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Photo courtesy of @ashleytstark

Architecture

After getting a master’s degree in Architecture at the University of Illinois, Vector Architect founder Gong Dong returned to Beijing, where he started the firm in 2008. This green technology showroom is exhibit A of the work the firm is doing to combine the technology of today with the sustainable ideals of tomorrow. The designer, who also honed his craft at Richard Meier & Partners, has won several awards, including taking top honors for new Chinese architecture at the 2010 Venice Biennale of Architecture.

Mother Nature often supplies the best ingredients for architectural design, especially when the principals are applied outdoors. For the landscaping on his infamous Chateau de Fabregues in France, the designer, Pierre Yovanonitch, kept things graphic but straightforward and modern by inlaying this stark pool and accented the surrounding neatly trimmed greenery with a reflective ball. The choice makes sense considering the designer’s career began in fashion while working on the men’s line of Pierre Cardin. After ten years, he traded one design persuasion for another by becoming an ‘architect d’interieur’ working on commercial projects in France and across Europe. In 2018 he brought his talents stateside, opening an office in New York.

Commercial

Perhaps the most unlikely spot to find mesmerizing design is in one’s dentist office. But what better way to relax one’s dental anxieties by enveloping them in a calming green color palette. Valencia Spain design duo Claudia Perez and Pedro Ochando, who created this dentist office for Clinica Cubells with a wavy sage green metal painted  wall and deep forest chairs and table, transform a clinical space into a space of sophisticated calm.

A deep shade of forest green colors the Thomas House in Victoria, London. The 6,650 square meter co-working space and office building designed by Soda Studio exudes serenity rendered in its dark sage Wainscotting. Similarly, the female members-only, London-based AllBright Club has crossed the pond, recently opening a third in Los Angeles. Overlooking the Hollywood Hills in Melrose Place, the bar at this distinguished professional woman’s club is swathed in a green malachite color palette and finished with a tufted ceiling and underbar treated in a subtly contrasting shade of deep emerald green. Pops of chrome and black-and-white houndstooth make a dramatic, we-mean-business statement.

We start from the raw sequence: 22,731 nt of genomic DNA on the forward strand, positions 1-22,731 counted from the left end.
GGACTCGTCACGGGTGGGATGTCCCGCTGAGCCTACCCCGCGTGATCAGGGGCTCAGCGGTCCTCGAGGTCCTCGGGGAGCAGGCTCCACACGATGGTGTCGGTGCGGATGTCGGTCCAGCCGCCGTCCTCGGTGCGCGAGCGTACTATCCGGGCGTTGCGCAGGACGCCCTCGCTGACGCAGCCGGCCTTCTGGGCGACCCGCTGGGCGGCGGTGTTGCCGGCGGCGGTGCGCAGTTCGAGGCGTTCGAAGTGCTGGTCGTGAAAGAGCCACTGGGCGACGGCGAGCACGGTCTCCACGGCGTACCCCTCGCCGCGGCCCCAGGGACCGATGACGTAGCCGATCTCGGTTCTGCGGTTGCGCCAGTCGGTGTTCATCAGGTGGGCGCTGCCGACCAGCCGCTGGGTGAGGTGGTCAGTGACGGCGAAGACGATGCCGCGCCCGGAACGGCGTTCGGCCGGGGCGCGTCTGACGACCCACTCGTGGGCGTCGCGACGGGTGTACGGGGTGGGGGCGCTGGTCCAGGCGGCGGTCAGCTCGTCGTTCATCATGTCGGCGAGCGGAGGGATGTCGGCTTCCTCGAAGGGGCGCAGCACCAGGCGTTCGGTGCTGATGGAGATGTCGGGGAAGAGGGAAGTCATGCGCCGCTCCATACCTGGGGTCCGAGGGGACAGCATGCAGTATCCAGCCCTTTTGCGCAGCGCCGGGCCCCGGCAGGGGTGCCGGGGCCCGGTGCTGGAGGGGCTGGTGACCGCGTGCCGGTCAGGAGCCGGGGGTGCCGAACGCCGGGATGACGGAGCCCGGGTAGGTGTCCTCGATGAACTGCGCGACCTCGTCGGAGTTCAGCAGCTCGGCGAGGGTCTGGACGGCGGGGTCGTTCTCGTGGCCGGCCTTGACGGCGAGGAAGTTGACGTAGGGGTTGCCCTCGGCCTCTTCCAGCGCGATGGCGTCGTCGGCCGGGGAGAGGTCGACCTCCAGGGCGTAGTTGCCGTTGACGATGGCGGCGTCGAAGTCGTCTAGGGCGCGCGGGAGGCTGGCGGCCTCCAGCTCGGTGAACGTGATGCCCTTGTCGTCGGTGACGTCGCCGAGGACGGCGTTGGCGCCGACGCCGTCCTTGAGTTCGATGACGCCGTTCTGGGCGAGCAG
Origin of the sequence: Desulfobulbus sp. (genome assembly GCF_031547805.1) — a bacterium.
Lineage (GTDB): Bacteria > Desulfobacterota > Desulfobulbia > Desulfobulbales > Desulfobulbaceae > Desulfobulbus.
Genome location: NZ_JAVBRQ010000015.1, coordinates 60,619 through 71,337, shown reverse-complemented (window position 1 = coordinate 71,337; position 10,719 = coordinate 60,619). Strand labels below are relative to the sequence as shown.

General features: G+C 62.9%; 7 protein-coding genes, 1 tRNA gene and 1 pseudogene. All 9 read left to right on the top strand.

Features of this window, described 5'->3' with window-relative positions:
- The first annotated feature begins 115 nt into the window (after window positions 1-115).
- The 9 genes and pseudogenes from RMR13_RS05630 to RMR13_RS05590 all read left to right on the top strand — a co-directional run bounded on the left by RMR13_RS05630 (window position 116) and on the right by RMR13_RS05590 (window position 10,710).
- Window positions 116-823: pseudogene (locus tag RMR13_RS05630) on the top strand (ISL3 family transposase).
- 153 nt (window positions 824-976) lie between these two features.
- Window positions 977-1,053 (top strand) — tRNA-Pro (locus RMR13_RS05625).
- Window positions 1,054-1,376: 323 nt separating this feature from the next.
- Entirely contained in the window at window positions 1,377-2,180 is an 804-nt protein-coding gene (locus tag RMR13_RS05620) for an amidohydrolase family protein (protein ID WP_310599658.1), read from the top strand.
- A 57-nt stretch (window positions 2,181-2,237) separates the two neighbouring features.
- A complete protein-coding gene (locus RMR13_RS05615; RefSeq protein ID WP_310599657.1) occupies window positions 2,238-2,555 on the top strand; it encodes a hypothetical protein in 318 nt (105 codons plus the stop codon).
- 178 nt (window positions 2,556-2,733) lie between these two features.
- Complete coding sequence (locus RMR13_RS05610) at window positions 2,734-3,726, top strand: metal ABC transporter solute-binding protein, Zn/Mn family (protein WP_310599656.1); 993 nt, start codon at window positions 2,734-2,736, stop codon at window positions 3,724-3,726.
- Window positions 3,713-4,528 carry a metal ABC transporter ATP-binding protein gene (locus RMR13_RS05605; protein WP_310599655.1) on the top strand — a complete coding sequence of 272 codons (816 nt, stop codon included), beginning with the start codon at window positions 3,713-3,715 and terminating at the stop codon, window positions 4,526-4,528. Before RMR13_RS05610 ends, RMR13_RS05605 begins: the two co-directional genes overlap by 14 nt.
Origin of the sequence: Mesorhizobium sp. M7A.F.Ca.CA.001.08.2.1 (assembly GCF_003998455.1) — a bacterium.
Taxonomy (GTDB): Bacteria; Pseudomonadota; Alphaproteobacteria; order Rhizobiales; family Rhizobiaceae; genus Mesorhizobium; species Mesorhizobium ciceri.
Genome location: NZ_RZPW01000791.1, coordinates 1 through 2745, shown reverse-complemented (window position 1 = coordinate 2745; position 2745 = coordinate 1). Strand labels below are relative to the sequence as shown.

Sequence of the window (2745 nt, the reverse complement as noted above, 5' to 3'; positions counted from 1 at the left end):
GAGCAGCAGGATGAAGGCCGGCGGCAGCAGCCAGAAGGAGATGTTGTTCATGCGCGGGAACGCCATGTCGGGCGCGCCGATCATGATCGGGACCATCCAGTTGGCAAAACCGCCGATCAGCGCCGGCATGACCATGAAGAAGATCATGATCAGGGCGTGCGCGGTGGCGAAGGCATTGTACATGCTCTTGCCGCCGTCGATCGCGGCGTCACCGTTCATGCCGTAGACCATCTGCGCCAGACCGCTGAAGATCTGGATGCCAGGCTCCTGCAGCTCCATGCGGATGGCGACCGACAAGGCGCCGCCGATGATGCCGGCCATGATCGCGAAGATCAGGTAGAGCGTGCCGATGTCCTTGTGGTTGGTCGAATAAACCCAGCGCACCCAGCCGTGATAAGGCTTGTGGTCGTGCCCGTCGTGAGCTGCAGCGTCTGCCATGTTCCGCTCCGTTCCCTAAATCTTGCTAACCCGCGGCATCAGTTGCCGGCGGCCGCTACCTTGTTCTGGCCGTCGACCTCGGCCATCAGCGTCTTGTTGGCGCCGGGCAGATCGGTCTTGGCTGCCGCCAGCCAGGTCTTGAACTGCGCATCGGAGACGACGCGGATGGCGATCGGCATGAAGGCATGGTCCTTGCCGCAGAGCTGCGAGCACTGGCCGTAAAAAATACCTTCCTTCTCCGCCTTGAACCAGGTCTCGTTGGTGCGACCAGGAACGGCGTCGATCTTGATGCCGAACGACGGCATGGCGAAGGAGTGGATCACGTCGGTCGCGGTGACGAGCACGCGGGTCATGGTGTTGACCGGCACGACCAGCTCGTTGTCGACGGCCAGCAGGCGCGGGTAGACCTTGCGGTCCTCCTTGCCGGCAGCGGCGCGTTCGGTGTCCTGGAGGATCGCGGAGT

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Thomas House by Soda Studio
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Romanek Design Studio

Hotels are often the inspiration point for a multitude of directional design trends that eventually make their way into personal homes. To wit, the lobby of the Puro Warsaw Hotel is anchored by this show-stopping seafoam green sofa. The off-centered art features old maps of the city of Warsaw and are given a modern update vis-a-vis botanical drawings layered on top for a luxe, multi-dimensional finish to the space.

Roxanne Robinson
Roxanne Robinson is an award-winning Paris-based American journalist covering luxury and fashion industries with over 25 years of experience. I spent over 18 years at WWD, covering sportswear, accessories and fine jewelry. My career witnessed the shift from print media to the digital age. I gained expert knowledge of the design world, wholesale and retail markets as well as the marketing that supports them. I met endless creatives and business people who create luxury from inception to POS with the consumer. My work has appeared in Forbes.com, BoF, The Hollywood Reporter, CRFashionbook.com, The Jewelry Journal as well in-house publications and websites at Bally, Pomellato, Au Depart and Editorialist.com among others.